post by Paul Kelleher
UPDATE: A mistaken citation has been corrected.
Despite having been ruled (mostly) constitutional by the Supreme Court, neither the Affordable Care nor the cause of universal insurance coverage in America is a sure thing. So much depends on the outcome of the November election, both at the national level and at the state level. And it's possible that many largely Republican states will drag their feet and find other ways to delay or derail implementation of the law.
Given how much supporters of the Affordable Care Act have poured into the fight to pass and implement it, it is completely reasonable that they would want to keep fighting, to see it through to the end. But other options are also available. After all, the world is a large place, and the suffering faced outside our borders is horrendous and of a scale few Americans can really imagine. Some ACA supporters will wonder, therefore, what obligations they have to poor foreigners, and whether those obligations are consistent with expending so much time and effort (and so much additional time and effort) bettering the lives of comparatively well-off Americans.
What we owe to foreigners depends of course on the reasons we have to turn our attention to them. It's possible that our duties to poor Americans are stronger than our duties to poor foreigners, but this should not be taken as a given. Political philosopher Charles Beitz breaks down the sorts of reasons we may have to turn our attention outside or borders:
The possibilities begin with two limiting cases. One is autarky; here, by hypothesis, there are no reasons other than those of beneficence in play. The other is benign interdependence, in which poor and non-poor societies cooperate as equals. The most important reasons in this case have to do with the fairness of individual transactions and of whatever cooperative practices and institutions there are. These polar cases are, however, unlikely. There are several intermediate and, on the whole, more likely possibilities which I hope can be suggested with descriptive labels: for example, harmful interaction, historical injustice, non-harmful exploitation, political dependence. Each pattern evokes a different kind of reason for action: for example, not to cause harm, to compensate for the results of harm done earlier, not to exploit one’s bargaining advantage, to respect the interest in collective self-determination. This does not exhaust the possibilities but it will illustrate the point. The relationships that characterize the various dyads of interacting poor and affluent societies are diverse, not only in the patterns of interaction they instantiate but also in the reasons why these patterns are morally salient. p. 171)
The duty "not to exploit one's bargaining advantage" is particularly salient in the context of Chief Justice Roberts's majority opinion in the ACA case. Roberts declared a provision in the ACA unconstitutional because, in his words, it put a "gun to the head" of states by forcing them to choose between expanding their Medicaid programs or losing all federal Medicaid assistance. While the Chief Justice was unwilling to “'fix the outermost line' where persuasion gives way to coercion," he nevertheless declared that "wherever that line may be, this statute is surely beyond it." Compare this to the way the United States has dealt in the past with reluctant trading partners over whom it wields significant bargaining power:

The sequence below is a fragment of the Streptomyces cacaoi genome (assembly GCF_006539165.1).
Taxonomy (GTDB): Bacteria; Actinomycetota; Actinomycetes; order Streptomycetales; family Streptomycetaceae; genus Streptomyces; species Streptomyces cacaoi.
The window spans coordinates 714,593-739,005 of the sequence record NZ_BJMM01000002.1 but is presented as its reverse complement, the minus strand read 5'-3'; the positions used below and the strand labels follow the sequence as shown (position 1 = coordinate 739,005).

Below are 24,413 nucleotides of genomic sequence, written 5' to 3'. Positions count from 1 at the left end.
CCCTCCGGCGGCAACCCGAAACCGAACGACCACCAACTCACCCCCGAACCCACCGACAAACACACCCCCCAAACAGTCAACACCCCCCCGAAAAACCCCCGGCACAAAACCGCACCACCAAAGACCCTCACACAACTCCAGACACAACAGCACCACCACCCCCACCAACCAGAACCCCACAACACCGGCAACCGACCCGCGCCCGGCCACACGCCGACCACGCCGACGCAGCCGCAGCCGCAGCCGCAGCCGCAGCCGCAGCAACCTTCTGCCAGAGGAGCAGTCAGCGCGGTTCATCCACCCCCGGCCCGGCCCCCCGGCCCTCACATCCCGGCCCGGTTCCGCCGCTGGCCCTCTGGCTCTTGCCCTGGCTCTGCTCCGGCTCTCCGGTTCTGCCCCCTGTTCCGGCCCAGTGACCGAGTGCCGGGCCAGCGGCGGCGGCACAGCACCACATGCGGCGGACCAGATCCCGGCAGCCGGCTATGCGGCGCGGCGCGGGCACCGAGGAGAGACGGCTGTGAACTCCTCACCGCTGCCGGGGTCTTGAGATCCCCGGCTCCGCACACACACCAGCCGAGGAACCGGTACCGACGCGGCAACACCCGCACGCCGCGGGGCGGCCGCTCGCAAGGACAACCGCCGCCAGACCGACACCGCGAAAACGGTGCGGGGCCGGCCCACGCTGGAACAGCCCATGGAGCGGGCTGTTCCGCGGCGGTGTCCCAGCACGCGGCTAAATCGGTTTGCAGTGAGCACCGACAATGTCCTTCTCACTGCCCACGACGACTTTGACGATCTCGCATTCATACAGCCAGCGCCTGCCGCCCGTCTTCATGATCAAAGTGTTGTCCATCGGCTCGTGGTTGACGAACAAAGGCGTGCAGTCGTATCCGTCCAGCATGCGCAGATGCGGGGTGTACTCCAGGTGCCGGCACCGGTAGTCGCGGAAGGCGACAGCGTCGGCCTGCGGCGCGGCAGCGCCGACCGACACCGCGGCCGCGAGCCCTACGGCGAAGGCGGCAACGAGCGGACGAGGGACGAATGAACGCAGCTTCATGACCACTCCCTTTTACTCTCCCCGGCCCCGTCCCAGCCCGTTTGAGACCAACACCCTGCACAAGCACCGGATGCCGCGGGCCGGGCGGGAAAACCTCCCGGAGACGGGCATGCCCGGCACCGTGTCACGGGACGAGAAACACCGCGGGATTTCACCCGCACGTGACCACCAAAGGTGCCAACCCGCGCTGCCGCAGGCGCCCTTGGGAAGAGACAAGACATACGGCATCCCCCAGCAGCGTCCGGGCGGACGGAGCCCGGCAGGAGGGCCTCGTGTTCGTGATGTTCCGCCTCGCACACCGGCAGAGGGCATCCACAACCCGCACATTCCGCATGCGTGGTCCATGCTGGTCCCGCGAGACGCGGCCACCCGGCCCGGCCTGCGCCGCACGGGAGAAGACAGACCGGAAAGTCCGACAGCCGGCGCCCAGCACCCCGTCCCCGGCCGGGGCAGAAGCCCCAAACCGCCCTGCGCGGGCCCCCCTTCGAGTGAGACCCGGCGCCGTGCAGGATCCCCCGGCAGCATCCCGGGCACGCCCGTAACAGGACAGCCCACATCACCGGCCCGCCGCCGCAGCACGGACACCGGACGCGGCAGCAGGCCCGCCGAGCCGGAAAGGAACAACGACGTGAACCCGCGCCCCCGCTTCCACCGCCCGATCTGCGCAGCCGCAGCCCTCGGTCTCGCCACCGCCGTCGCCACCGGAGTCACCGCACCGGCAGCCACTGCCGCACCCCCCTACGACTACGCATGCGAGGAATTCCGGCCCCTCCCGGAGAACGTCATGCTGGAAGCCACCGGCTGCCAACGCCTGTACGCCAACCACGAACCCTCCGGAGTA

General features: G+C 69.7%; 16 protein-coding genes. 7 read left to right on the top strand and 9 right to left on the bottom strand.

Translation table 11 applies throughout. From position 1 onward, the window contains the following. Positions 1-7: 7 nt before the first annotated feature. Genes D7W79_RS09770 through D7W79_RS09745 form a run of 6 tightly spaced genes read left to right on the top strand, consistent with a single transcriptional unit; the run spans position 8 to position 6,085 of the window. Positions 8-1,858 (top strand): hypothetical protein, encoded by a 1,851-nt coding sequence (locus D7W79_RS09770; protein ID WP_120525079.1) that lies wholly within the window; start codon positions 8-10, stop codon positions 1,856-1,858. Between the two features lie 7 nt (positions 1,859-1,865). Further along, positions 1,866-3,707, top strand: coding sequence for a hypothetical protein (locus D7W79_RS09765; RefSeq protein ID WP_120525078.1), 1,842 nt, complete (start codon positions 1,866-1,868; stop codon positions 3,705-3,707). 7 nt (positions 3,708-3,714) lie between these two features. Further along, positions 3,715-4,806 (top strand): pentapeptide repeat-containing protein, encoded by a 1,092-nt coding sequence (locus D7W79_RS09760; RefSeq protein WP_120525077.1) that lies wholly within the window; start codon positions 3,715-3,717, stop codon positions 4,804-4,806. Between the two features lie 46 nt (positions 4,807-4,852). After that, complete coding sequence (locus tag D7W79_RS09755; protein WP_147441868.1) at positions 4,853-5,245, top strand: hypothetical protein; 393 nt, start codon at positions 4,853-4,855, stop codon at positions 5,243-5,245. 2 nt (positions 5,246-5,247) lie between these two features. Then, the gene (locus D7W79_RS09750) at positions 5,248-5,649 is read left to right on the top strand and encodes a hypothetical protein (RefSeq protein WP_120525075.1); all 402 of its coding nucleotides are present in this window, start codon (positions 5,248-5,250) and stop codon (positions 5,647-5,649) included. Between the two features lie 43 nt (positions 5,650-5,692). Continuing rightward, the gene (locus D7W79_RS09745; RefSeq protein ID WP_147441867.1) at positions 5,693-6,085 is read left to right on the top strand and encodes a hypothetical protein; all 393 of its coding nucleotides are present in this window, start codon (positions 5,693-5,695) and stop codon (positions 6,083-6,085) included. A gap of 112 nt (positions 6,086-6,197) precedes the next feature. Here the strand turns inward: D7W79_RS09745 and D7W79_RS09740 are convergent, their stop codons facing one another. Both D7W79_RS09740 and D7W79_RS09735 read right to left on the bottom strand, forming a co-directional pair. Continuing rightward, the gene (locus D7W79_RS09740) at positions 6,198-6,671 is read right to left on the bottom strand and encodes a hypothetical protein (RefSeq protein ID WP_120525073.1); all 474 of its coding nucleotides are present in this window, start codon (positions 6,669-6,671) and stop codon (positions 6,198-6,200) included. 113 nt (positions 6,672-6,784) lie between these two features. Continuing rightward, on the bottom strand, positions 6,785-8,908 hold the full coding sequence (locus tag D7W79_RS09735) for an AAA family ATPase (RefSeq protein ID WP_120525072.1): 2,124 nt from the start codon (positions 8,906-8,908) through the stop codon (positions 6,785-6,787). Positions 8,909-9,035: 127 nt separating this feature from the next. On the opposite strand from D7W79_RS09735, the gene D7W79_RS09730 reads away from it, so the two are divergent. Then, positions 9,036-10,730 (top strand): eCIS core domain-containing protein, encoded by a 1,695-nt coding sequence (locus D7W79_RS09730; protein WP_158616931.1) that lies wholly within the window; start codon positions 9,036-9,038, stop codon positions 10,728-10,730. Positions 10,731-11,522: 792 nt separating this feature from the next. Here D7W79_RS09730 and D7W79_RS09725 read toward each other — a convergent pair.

This trade and investment framework [negotiated in the Uruguay Round, and administered by the WTO] has been shaped by threats of exclusion or discrimination, through which major developed countries take advantage of the especially urgent need of developing countries for access to developed countries' markets. In the Uruguay Round negotiations, from 1981 to 1994, the United States frequently used threats of devastating trade discrimination---for example, U.S. Trade Representative Carla Hills' flamboyant warning that if others held out the U.S. would start "trade wars over all sorts of silly things," or Secretary of State James Baker's more measured but no less ominous intimation, "we hope that this follow-up liberalization will occur in the Uruguay Round. If not, we might be willing to explore a 'market liberalization club' approach, through minilateral arrangements or a series of bilateral agreements." The resulting regime has been sustained by similar bullying. For example, after a coalition of developing countries united in insistence on an end to rich-country farm subsidies in the Cancun WTO conference of 2003, Robert Zoellick, the U.S. Trade Representative (who was to become President of the World Bank four years later), noted that "the transformation of the WTO into a forum for the politics of protest ... dismayed" the United States, and announced an American commitment "in our hemisphere, and with sub-regions or individual countries ... to move towards free trade with can-do countries" excluding the "won't do" countries that had held out for an end to the subsidies. As intended, the threat led countries such as Costa Rica, highly dependent on access to U.S. markets and without good alternatives, to cave in and leave the [protesting] coalition. (Richard W. Miller, Globalizing Justice, p. 70)